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Covid cases are being detected by accident

By Sohini Das/Business Standard
April 30, 2022 09:44 IST
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'A patient visits for any other treatment, but a routine Covid test finds him to be positive.'
'Not only are they, but their whole family is also coming out to be positive.'

IMAGE: A 92-year-old lady gets her second dose of the COVID-19 vaccine at her home in Jamshedpur, April 29, 2022. Photograph: ANI Photo
 

The Omicron sub-lineage BA.2.12.1, which is causing a surge in COVID-19 cases in the National Capital Region, has a mutation in the spike protein similar to the one found only in the Delta lineage.

Whether this causes any severity in infections is to be seen, but so far, clinicians claim, most Covid-positive cases are asymptomatic or mild.

Speaking to Business Standard, Dr Shahid Jameel, a senior research fellow at Green Templeton College at Oxford University, said Omicron now has two main lineages – BA.1 and BA.2, both with several sub-lineages. "As a group, BA.2 spreads about 20 per cent better than BA.1," he said.

"There are two key mutations in the spike (protein) in BA.2.12.1 that are missing from BA.2.12 and other sub-lineages. These are L452Q and S704L. Of these, a similar (not identical) mutation, L452R, is found only in the Delta lineage," Dr Jameel said.

The senior virologist said this mutation in the receptor binding domain was responsible for antibody evasion and better receptor binding of the Delta variant. "It remains to be seen if BA.2.12.1 will behave similarly. But it has become the fastest growing variant in the Northeast USA. The data for India is scant," he added.

So, will this mutation in BA.2.12.1 lead to pulmonary infections, which were common during the second Covid wave led by the Delta variant?

"We can't extrapolate," Dr Jameel said. "Further, the population immunity due to prior exposure and vaccination were very different at the time Delta arrived compared to now."

Pulmonary or lung infections during the second wave had created demand for medical oxygen across India, and many patients had turned severe and landed in intensive care units.

Dr T Jacob John, senior virologist and former head of the departments of clinical virology and microbiology at the Christian Medical College, Vellore, too, felt that the situation now is quite different from that during the second wave.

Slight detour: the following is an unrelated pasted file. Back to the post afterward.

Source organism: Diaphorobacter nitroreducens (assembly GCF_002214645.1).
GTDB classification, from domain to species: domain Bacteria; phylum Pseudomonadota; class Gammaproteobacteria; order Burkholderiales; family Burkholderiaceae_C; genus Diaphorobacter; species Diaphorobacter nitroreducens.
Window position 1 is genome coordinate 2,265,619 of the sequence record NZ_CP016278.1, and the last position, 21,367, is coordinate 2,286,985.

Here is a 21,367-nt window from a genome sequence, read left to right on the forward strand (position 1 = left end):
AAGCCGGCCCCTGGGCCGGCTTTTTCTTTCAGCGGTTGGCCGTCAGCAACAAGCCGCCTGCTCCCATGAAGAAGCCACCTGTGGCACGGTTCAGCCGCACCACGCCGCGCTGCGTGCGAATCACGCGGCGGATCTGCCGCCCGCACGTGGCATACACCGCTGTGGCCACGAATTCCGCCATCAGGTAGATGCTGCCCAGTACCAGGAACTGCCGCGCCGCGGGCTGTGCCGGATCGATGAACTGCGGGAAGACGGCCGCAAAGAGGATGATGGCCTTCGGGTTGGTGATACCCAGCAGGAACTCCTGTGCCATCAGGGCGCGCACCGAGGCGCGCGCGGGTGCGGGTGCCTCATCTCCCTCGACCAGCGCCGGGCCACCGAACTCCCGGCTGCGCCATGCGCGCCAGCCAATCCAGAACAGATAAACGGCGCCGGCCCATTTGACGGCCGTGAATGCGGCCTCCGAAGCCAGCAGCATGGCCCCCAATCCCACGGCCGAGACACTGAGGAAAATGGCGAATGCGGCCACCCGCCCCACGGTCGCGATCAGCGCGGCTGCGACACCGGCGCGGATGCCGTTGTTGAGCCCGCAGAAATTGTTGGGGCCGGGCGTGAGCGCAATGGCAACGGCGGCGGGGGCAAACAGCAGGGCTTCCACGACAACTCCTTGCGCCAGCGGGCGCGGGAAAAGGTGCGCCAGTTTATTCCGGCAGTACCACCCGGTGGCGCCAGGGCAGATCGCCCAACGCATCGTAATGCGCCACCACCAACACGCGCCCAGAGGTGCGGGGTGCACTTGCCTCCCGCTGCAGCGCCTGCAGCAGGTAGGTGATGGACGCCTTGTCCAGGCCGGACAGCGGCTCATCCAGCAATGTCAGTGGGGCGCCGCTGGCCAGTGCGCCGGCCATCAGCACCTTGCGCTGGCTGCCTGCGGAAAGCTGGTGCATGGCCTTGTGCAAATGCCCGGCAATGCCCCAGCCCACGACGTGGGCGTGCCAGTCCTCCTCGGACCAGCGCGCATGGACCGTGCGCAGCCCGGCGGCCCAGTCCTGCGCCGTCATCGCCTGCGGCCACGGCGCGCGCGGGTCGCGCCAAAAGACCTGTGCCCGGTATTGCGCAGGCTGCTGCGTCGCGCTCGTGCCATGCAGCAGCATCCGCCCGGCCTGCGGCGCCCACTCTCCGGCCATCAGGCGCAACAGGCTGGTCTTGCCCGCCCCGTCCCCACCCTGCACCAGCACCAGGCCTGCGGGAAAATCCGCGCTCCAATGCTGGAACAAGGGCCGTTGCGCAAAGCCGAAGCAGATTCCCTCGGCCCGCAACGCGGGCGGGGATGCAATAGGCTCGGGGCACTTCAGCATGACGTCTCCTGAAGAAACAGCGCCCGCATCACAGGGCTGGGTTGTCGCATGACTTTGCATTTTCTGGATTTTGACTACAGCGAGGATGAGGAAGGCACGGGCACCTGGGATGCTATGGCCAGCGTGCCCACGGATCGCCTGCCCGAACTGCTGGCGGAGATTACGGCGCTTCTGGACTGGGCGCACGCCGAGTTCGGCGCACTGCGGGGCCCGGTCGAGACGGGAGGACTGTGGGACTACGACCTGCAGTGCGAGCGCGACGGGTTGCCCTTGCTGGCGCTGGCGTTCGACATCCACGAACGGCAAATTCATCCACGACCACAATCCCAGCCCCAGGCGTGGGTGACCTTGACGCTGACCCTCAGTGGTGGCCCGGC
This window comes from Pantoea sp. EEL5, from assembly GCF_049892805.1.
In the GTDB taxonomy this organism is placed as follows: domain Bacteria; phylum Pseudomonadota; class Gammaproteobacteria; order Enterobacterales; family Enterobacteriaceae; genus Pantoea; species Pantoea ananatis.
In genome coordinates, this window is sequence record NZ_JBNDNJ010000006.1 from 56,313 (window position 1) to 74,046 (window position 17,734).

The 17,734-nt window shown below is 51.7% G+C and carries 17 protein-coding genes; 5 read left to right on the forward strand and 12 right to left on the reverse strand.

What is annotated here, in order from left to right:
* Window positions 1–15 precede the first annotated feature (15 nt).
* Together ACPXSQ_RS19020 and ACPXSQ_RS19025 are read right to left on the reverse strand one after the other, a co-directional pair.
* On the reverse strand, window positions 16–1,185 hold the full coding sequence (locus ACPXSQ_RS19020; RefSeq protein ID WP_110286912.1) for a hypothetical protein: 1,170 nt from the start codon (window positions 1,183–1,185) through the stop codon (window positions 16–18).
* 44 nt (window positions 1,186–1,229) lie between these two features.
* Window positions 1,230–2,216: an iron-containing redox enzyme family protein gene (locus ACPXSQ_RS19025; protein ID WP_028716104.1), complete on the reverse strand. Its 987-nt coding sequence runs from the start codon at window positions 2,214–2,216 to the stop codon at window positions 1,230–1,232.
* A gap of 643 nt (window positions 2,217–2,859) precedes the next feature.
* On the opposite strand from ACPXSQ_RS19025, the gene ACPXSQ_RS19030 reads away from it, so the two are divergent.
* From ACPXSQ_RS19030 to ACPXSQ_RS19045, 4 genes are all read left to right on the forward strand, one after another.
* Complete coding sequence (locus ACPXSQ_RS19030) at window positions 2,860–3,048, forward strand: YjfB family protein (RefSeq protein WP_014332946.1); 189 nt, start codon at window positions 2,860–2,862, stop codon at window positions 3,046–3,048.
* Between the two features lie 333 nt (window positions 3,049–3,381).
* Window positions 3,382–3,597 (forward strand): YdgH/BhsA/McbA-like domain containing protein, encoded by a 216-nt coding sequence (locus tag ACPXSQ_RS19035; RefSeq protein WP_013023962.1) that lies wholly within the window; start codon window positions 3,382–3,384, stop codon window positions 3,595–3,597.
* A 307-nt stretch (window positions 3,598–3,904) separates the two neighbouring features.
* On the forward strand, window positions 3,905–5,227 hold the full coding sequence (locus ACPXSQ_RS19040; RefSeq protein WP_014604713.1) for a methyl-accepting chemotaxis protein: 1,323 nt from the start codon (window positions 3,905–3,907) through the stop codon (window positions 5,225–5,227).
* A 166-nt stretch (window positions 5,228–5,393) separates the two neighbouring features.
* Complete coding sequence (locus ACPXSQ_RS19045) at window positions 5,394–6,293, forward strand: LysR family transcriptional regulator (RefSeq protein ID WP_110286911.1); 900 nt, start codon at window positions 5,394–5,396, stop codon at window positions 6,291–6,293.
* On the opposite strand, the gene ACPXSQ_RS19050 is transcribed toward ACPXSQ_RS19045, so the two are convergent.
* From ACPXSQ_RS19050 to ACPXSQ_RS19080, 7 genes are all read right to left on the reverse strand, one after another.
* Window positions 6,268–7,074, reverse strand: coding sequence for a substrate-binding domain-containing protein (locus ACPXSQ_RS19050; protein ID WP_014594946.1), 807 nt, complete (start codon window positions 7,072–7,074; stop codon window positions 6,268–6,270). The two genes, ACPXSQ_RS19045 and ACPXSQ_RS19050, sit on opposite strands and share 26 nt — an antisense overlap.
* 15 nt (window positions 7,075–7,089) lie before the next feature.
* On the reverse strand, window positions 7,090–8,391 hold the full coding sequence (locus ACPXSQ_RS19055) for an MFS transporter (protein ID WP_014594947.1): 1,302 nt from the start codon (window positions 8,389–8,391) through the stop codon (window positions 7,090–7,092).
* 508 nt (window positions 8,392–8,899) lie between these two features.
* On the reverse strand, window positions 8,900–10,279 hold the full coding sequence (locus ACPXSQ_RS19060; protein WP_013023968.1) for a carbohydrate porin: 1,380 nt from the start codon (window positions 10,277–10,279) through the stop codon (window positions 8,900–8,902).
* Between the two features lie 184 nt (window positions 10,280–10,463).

"Any variant or mutation could have led to a fourth wave easily if this had been two years back. But now the population has hybrid immunity -- from infections and also vaccines. Therefore, we are better placed for mutations in the virus," Dr John said, adding that the situation, however, needs to be closely monitored.

"I would say that if cases in any particular region reach 10 per cent of the peak caseload, then we can start to think that the disease is no longer in the endemic phase. So, we have to keep up the vigil and continue to monitor," Dr John added.

"As of now, we do not have much epidemiological rationale for a fourth wave to occur soon," Dr John stated.

Doctors say Covid-positive cases are now often detected by accident.

"A patient visits for any other treatment, but a routine Covid test finds him to be positive. So, there is also a need to define which cases we will term as Covid positive cases," says Dr Shuchin Bajaj, founder director, Ujala Cygnus Group of Hospitals in Delhi.

Dr Vikas Maurya, director and head of department (pulmonology), Fortis Hospital Shalimar Bagh, said: "We have seen that in the last few days, there has been an increase in the number of patients presenting with influenza-like symptoms. The increase is somewhere around 30 per cent."

All these patients are getting the Covid test done, and as Dr Maurya says, one in 10 patients is testing positive.

"Not only are they, but their whole family is also coming out to be positive. There is a slight increase in the number of patients presenting with this," Dr Maurya added.

Most patients admitted in hospitals with Covid were not very severe, Dr Maurya said, but some required oxygen support.

"Those patients who are getting admitted to the hospital at present are not very severe. Those who are found to be Covid positive are in the moderate category with some lung involvement. They are on oxygen support but are not requiring very high oxygen or ventilator support," Dr Maurya explained.

"So, at present, no patient with severe Covid has been admitted to the hospital. We have to keep a careful watch on the number of patients coming out and continue with Covid-appropriate behaviour."

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Sohini Das/Business Standard
 
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